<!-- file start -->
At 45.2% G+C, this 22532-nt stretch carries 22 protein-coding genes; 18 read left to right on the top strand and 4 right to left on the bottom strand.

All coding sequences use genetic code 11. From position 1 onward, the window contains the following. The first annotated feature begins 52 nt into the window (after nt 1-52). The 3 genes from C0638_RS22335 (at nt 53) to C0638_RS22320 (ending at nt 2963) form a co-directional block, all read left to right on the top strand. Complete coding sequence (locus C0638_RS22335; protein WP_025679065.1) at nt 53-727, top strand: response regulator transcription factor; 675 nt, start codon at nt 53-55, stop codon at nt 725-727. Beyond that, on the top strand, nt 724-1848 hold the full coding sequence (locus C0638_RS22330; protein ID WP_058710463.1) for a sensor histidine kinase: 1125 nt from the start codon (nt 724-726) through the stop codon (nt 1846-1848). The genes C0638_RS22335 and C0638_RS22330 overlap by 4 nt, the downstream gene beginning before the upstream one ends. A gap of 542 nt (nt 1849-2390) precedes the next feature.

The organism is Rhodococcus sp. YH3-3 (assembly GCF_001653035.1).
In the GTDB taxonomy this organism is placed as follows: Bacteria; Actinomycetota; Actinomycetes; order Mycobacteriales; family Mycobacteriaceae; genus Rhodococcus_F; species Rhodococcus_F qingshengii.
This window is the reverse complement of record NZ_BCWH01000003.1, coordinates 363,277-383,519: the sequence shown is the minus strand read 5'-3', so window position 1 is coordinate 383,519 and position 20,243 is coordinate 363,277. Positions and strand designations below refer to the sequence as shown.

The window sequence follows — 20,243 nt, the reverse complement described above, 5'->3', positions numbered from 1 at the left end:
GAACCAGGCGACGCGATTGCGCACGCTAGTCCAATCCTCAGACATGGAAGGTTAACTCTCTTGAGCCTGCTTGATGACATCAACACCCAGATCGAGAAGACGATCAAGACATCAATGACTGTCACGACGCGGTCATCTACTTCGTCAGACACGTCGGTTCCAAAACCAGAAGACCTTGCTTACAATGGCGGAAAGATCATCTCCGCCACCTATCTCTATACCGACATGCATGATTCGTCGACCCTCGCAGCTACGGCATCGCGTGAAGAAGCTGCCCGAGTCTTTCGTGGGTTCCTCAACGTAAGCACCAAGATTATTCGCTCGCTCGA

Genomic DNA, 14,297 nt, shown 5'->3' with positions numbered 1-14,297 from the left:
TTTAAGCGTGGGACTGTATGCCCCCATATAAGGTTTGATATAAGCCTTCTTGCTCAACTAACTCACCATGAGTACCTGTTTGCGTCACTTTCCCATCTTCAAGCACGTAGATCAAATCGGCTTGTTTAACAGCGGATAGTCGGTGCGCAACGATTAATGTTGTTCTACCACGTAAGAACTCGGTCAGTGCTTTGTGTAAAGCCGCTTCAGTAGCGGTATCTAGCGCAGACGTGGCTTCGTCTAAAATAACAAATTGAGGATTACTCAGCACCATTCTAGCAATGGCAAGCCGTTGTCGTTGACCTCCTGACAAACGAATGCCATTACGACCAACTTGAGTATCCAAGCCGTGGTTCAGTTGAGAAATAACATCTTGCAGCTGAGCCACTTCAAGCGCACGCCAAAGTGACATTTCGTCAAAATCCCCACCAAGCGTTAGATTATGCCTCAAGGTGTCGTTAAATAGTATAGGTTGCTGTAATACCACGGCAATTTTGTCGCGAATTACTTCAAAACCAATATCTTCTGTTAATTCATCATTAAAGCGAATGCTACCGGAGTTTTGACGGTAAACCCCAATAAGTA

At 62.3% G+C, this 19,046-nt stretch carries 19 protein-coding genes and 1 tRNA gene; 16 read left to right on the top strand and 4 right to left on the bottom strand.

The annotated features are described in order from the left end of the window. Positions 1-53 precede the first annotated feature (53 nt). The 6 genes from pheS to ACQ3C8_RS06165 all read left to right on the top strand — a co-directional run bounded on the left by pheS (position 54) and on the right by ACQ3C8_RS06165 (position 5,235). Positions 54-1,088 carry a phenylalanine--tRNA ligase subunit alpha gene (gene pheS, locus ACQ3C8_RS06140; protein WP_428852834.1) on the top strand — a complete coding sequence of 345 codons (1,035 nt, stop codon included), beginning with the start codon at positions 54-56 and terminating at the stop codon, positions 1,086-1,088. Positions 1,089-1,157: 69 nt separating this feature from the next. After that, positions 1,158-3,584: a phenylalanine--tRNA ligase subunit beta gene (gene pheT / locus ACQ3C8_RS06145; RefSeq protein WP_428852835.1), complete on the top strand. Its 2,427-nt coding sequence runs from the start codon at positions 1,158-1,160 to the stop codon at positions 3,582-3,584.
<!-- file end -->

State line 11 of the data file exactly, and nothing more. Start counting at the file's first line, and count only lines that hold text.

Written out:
The annotated features are described in order from the left end of the window. Positions 1-53 precede the first annotated feature (53 nt). The 6 genes from pheS to ACQ3C8_RS06165 all read left to right on the top strand — a co-directional run bounded on the left by pheS (position 54) and on the right by ACQ3C8_RS06165 (position 5,235). Positions 54-1,088 carry a phenylalanine--tRNA ligase subunit alpha gene (gene pheS, locus ACQ3C8_RS06140; protein WP_428852834.1) on the top strand — a complete coding sequence of 345 codons (1,035 nt, stop codon included), beginning with the start codon at positions 54-56 and terminating at the stop codon, positions 1,086-1,088. Positions 1,089-1,157: 69 nt separating this feature from the next. After that, positions 1,158-3,584: a phenylalanine--tRNA ligase subunit beta gene (gene pheT / locus ACQ3C8_RS06145; RefSeq protein WP_428852835.1), complete on the top strand. Its 2,427-nt coding sequence runs from the start codon at positions 1,158-1,160 to the stop codon at positions 3,582-3,584.